How One Father Held onto Faith in Hard Times

This father was able to hold onto faith in the midst of suffering. Read his story.

My son, Ziggy, had six brain surgeries before he was 3 years old.

He and his twin sister, Quinny, were born six years ago this month. They arrived early — delivered at only 27 weeks — and had a rough go at it in the beginning. Ziggy was especially sick, his most brooding condition being hydrocephalus.

Back then I wrote with conviction about an idea growing inside of me. If we grow and change most in our struggles, then why don’t we openly embrace the struggles that bring about that growth? Even hydrocephalus. It’s a cheap idea, really, unless tested in fire. But I felt I had reason enough to proclaim it true. (So I did.)

Here we are years later. My little man will be 6. He’s in kindergarten and hasn’t been under the knife in three-and-a-half years (praise God). Most of our days involve learning sight words and how best to avoid constant turmoil with one’s twin sister. We watch American Ninja Warrior and play drums at night. We make pancakes and wrestle the dog in the morning. In short, life is not on the edge as when he and his sister spent 100 days in the NICU or when we were told that “walking, talking, and going to school” could be in jeopardy for little Zigs.

Zigs still has a shunt in his head. It still saves his life a little at a time, carrying drops of cerebrospinal fluid to his abdomen when the pressure sufficiently builds. It can fail at any time. Or he could fall and smack his head and crack the tubing behind his ear. He still has hydrocephalus. It’s still there. So is evidence of the rest of his trauma — I recently saw an MRI scan of the dead spot left by a massive stroke he endured at only a month old.

The urgency of a hospital visit serves as an obvious impetus toward faith, but back at home on any old Tuesday, it’s not as easy to trust that God is using Zigs’ scarred little brain to build my own story of salvation. In my experience, faith is born in the big moments, but nurtured in the everyday. I’m not enlightened enough to live with constant awareness of the truest reality — of God’s presence. So I rely on faith in those wild times. It’s the reason the brain surgeries don’t bury me, but oddly, the rest of life seems heavier. I want to live in faith with the awareness of Paul, but I have to continually ask myself: am I living His life — the great life, the big, bright, seismic, center-of-everything life?

Gosh, I hope so. Life is so much more rad when we believe in purpose — that it’s the spark of divinity that ultimately motivates us. Let it not be fear or sex or drink or apathy. It too often is. I want to believe my life is a movie worth watching in a theater or a book for which crying in bed is to be expected. In the quiet times between life’s swells, I still want to be full of the Spirit. Passionate.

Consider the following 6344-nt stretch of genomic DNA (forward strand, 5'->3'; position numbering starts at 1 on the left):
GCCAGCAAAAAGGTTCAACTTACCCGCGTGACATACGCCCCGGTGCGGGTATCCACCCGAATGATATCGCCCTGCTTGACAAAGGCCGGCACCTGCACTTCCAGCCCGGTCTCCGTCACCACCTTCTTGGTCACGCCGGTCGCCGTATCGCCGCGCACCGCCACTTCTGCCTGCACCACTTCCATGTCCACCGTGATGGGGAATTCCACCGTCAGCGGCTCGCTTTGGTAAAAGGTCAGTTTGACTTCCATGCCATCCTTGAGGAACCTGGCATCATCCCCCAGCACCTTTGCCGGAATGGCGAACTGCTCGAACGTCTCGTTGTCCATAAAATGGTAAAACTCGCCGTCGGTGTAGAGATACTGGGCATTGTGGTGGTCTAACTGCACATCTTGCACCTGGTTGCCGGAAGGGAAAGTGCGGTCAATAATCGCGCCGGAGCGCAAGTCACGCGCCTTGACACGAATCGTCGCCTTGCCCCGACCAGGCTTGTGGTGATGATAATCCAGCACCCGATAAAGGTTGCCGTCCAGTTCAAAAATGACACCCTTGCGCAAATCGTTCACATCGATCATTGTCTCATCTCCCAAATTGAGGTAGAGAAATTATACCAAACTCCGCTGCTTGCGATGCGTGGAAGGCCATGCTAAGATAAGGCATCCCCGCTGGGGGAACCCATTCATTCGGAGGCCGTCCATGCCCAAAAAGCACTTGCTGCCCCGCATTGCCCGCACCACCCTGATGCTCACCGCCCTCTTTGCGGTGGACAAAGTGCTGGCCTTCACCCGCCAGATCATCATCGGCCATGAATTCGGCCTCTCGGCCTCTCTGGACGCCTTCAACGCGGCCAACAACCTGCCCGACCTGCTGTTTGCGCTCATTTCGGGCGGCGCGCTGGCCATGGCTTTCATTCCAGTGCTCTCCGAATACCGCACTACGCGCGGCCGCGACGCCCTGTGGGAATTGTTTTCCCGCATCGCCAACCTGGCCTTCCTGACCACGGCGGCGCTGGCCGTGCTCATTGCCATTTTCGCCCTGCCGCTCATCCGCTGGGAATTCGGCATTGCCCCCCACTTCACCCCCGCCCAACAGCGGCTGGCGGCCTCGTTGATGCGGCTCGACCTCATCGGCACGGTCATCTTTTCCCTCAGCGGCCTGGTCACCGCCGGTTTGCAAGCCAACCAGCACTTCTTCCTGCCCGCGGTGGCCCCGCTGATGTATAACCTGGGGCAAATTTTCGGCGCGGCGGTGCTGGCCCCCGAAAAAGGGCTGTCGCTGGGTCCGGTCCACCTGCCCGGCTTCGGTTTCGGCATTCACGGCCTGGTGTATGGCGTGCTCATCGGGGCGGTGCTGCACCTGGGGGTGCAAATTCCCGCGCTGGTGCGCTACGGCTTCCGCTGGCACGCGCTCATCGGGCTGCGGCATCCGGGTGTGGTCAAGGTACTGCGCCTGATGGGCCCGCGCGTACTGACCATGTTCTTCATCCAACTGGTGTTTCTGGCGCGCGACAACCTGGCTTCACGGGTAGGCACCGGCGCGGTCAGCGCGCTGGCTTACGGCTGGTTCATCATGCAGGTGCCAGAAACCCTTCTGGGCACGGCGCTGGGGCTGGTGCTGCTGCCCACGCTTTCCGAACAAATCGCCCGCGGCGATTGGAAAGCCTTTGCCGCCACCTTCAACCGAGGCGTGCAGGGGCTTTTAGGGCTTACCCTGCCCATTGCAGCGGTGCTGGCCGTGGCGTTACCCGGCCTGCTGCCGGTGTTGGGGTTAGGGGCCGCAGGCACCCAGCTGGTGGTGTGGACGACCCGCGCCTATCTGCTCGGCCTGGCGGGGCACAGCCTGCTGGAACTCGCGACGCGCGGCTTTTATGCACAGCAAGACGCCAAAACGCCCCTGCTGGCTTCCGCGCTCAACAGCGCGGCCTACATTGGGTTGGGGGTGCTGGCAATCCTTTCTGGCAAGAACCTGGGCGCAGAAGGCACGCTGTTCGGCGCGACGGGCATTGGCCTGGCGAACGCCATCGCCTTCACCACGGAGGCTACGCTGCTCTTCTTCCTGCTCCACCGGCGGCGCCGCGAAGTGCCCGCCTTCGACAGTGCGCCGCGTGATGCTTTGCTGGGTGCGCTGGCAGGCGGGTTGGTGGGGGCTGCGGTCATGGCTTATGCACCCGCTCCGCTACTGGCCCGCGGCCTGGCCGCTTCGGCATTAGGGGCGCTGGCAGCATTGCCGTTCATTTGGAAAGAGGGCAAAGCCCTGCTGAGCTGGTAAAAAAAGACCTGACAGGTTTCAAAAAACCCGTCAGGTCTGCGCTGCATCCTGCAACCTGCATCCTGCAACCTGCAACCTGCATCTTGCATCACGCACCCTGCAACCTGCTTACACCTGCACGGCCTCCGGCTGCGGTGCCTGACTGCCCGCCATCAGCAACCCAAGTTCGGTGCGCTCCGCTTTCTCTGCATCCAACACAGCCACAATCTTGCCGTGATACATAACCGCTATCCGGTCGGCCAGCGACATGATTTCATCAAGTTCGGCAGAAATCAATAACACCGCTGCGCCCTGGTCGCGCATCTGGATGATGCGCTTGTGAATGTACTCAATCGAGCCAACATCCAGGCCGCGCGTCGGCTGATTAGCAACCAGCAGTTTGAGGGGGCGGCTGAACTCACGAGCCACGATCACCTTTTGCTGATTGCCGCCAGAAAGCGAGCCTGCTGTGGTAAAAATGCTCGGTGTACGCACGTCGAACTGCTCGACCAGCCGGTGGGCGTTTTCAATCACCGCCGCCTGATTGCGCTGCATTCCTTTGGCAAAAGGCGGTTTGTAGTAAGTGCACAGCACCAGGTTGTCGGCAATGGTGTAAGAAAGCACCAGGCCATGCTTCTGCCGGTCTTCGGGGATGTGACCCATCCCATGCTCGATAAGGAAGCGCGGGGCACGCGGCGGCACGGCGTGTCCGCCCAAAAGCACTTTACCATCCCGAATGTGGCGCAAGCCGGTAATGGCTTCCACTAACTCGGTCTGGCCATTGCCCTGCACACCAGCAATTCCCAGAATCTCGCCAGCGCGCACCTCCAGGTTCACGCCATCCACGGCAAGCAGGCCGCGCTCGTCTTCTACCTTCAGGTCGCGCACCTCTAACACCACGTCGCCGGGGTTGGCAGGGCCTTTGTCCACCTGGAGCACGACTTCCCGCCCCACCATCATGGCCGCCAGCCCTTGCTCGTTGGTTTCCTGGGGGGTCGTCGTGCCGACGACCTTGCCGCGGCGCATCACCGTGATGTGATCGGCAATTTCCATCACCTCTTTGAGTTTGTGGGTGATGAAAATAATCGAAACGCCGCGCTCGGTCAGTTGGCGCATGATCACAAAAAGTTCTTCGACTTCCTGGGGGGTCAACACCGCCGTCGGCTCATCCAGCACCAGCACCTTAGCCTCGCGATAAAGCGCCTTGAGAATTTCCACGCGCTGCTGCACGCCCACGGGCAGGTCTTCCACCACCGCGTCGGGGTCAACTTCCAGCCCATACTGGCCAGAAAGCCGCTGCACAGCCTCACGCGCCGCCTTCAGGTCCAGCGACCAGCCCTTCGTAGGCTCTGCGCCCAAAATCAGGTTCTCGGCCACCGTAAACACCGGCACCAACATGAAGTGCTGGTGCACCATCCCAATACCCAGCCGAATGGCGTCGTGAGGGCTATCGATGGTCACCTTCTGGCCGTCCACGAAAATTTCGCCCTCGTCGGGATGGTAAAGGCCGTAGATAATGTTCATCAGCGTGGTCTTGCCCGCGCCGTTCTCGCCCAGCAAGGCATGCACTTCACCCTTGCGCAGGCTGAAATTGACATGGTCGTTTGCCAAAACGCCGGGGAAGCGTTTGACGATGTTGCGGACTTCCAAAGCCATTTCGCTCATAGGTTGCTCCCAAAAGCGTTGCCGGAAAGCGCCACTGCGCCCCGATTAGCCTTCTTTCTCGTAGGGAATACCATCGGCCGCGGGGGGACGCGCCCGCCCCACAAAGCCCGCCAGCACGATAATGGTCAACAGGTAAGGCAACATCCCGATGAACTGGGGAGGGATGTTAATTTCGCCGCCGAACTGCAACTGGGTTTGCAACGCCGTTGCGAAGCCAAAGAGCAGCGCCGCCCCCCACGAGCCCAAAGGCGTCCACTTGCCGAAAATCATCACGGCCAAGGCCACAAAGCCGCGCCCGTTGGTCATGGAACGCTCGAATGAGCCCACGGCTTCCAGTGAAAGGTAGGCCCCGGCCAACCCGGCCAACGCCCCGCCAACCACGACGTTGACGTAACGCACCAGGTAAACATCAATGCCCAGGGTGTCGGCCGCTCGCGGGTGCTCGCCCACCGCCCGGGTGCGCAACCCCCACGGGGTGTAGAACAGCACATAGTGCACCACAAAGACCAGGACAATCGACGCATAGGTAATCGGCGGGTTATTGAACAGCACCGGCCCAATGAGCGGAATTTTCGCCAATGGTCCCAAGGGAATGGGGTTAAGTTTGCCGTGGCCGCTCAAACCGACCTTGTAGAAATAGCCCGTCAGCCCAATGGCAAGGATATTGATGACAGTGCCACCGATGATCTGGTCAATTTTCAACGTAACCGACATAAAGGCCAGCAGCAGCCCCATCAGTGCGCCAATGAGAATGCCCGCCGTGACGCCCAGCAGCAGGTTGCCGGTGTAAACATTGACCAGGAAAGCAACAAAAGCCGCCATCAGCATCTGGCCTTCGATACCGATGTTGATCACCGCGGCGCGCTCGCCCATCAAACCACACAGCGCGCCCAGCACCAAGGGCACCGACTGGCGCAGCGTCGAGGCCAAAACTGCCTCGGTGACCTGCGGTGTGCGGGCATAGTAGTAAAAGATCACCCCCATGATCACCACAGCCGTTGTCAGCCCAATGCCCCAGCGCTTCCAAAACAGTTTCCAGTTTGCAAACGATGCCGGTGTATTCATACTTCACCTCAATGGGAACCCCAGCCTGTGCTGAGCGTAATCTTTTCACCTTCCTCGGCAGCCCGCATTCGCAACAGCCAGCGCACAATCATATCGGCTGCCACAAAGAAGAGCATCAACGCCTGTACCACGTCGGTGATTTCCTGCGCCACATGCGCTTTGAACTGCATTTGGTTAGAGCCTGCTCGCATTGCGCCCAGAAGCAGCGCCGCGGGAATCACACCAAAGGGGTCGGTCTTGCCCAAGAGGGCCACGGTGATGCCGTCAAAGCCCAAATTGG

But the quiet times can have some awfully loud little voices. They tell me I’m not much good. They’re forged in . insecurities and grow into prejudices. The voice of truth, though, is molded in hope, strengthened in love. It gives rise to faith, which is the only thing ever really required of any of us.

Zigs is strong. Smart. But he’ll undoubtedly suffer through more surgeries. His life, our lives, will be interrupted. I still believe God is in it, though, because God is always right here, right now. God is in my days, where almost all of life happens — in between the big moments, in the lull of living without brain surgeries. That’s when faith is most important, especially if we are to be prepared for the challenges and joys that lie ahead.

I’m quick to tell the story of my toughest times through the lens of faith, but I’m learning that the lens is much clearer when put to use daily. In fact, it’s not really meant to be just a lens. Every day, I have to choose to believe that God is making something out my experiences. Even the meaningless ones. Especially the meaningless ones.

I’ve read that the entire Old Testament can be summed up in one question posed by God and directed at all His people: “Do you trust me?” The answer was always the same. When crises hit, we desperately wanted to trust God, but we didn’t know how. As for all the times in between, we found it too taxing to trust. We were never quite there.

The New Deal involves God entering our lives in the most intimate fashion — as one of us — so that the question doesn’t have to be posed. The New Covenant isn’t a question at all. It’s an answer. One found in the living itself. And so that’s where I’m trying to keep my focus, in the living, no matter how little it may appear.

The big times are sure to circle back.

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